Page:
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State officials are being asked to review the work of the Orange County Crime Lab after more errors were found in its blood-alcohol testing — mistakes that could potentially affect dozens of DUI cases.

Just weeks after the Crime Lab acknowledged that one machine was incorrectly calibrated, and thus provided inaccurate blood-alcohol test results, auditors discovered a second machine also had calibration error that could produce incorrect blood alcohol readings. 

Bruce Houlihan, lab director, said the latest problem was uncovered while conducting a five-year audit of the lab’s work in the aftermath of the initial error. Auditors, he said, discovered that a second machine at the lab had a calibration error that could produce blood-alcohol readings that were off by .001 of a percentage point. The faulty reading occurred between December 2012 and May 2013.

During that period, the lab examined about 7,000 samples with the instrument, and the calibration error affected about 1,000 of those tested. But because the blood alcohol in each case is tested on two separate instruments and then averaged, it’s estimated that only about one-tenth of those tests were affected.

The inaccuracies resulting from the second incorrectly calibrated machine could affect blood-alcohol test results in 2,200 driving-under-the-influence cases. Prosecutors responded by sending letters to drivers charged with DUIs, including 900 who already had been convicted.

After the initial errors were discovered this month, prosecutors sent letters to people charged with DUIs and advised them that their cases were among those with miscalculations. In those cases the machine had increased the blood-alcohol readings.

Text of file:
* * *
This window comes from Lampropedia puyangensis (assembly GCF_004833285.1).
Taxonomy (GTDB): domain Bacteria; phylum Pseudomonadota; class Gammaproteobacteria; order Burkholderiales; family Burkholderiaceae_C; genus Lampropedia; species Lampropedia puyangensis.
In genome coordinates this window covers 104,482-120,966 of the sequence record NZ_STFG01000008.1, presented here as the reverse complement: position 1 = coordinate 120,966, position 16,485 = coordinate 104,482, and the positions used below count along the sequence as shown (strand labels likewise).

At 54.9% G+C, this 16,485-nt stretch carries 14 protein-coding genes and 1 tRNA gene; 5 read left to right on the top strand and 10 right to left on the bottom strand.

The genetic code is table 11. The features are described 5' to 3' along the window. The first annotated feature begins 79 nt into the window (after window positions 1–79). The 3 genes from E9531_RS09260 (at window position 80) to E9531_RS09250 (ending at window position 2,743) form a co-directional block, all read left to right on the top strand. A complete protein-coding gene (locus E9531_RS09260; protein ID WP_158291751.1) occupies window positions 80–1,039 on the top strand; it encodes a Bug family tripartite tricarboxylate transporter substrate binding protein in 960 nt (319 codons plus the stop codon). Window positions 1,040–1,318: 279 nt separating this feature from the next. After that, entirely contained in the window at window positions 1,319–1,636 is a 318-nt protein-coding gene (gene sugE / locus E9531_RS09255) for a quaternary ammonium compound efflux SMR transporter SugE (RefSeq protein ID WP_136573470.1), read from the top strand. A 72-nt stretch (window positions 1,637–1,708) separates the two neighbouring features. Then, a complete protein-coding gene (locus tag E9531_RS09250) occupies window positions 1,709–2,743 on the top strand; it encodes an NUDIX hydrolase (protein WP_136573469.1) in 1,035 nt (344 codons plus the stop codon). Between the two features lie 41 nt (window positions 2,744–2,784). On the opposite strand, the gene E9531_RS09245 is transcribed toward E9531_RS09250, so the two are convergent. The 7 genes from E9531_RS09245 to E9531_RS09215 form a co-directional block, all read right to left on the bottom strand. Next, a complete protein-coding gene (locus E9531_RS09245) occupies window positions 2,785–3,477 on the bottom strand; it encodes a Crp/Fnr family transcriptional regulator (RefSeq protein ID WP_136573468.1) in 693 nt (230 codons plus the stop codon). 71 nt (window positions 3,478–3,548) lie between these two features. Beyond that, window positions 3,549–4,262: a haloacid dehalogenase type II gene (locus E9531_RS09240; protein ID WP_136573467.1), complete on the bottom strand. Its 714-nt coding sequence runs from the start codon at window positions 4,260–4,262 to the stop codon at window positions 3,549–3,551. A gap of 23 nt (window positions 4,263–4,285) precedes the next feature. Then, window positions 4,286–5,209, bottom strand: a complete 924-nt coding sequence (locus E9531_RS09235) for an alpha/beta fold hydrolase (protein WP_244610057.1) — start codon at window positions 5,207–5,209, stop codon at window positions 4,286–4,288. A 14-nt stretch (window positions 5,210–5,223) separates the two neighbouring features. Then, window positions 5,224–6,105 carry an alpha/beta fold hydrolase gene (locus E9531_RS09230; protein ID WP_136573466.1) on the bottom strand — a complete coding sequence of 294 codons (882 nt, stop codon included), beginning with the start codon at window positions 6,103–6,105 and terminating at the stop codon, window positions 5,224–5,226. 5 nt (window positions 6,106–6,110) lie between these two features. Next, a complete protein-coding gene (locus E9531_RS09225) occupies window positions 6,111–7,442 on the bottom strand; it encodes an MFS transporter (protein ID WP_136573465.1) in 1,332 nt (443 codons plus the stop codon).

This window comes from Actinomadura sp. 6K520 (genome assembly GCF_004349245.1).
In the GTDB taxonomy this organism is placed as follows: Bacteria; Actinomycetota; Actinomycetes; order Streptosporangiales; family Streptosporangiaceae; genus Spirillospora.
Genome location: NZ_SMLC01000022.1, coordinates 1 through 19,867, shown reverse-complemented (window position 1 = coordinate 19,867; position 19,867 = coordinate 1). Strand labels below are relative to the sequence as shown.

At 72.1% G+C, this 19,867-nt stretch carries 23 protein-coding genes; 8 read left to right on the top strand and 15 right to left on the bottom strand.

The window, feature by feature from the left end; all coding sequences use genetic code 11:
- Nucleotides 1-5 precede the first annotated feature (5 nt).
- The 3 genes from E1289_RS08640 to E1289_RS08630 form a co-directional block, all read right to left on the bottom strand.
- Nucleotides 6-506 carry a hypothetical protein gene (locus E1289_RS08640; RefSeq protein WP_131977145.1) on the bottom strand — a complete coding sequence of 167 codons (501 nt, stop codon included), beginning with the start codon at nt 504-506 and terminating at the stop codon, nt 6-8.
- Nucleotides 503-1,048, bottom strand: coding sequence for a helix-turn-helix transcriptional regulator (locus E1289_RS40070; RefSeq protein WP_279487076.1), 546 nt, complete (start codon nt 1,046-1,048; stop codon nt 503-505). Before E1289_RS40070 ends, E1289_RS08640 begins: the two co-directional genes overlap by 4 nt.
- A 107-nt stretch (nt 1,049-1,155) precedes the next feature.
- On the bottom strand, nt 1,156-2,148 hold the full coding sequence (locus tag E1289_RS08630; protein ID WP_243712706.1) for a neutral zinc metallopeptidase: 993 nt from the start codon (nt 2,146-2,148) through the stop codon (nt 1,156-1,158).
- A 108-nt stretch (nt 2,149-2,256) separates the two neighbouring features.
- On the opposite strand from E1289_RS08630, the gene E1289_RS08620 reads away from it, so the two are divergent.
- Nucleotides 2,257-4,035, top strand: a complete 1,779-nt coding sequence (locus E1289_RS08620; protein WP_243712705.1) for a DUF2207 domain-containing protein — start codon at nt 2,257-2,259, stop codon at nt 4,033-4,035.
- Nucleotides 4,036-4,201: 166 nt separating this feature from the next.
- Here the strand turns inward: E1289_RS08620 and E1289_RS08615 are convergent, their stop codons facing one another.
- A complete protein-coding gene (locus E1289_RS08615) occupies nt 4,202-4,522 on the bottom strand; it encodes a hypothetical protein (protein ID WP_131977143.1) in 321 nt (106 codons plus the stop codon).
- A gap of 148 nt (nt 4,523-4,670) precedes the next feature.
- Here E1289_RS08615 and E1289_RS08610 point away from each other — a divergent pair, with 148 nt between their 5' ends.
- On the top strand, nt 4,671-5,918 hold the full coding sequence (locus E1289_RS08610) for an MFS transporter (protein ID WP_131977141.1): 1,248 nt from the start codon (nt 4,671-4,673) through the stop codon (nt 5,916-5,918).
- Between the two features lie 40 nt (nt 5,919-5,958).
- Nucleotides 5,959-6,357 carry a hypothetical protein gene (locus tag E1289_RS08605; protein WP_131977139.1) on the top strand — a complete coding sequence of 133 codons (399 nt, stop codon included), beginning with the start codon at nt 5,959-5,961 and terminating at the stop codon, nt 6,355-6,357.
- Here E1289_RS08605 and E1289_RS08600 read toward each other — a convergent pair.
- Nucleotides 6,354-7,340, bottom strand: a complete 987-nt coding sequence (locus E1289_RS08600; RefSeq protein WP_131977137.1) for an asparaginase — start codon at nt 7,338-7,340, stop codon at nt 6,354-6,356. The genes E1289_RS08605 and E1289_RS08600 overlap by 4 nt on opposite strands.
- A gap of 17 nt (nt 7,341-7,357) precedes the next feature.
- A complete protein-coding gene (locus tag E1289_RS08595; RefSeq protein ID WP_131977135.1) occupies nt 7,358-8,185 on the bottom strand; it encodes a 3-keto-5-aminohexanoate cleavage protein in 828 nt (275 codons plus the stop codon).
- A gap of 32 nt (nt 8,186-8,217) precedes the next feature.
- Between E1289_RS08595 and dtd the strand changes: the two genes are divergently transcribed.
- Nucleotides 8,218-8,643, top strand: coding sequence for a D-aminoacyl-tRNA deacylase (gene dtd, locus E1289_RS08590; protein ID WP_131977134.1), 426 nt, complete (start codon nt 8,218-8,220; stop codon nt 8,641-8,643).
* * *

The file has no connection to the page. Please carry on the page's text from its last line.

Now, Sheriff Sandra Hutchens and the county Board of Supervisors have requested that the state department of health review the lab’s procedures and case standards and present the results to elected leaders, officials said.

Houlihan said the blood-alcohol readings were underestimated in about 100 cases and will have to be corrected. In nine of those cases, the blood-alcohol reading will actually increase from .07% to .08%, the level at which a person is considered legally drunk. That means new charges could be filed against drivers initially thought to have been legally sober. 

Farrah Emami, a spokeswoman for the Orange County district attorney’s office, has said the office “will review any cases they provided to the office with new numbers. 

Crime lab officials blamed the earlier botched results on “human error” over a nearly five-month period. But they insisted the miscalculations affected only about 200 cases. As few as 20 people could see their blood-alcohol test levels drop below .08% and have their cases potentially dismissed. 

Driving under the influence is both a criminal and a civil matter. If you or a loved one is accused of driving under the influence, call Brower & Associates to handle you case. The Law Offices of Brower & Associates applies an aggressive defense of individuals, resulting in a high success rate. 
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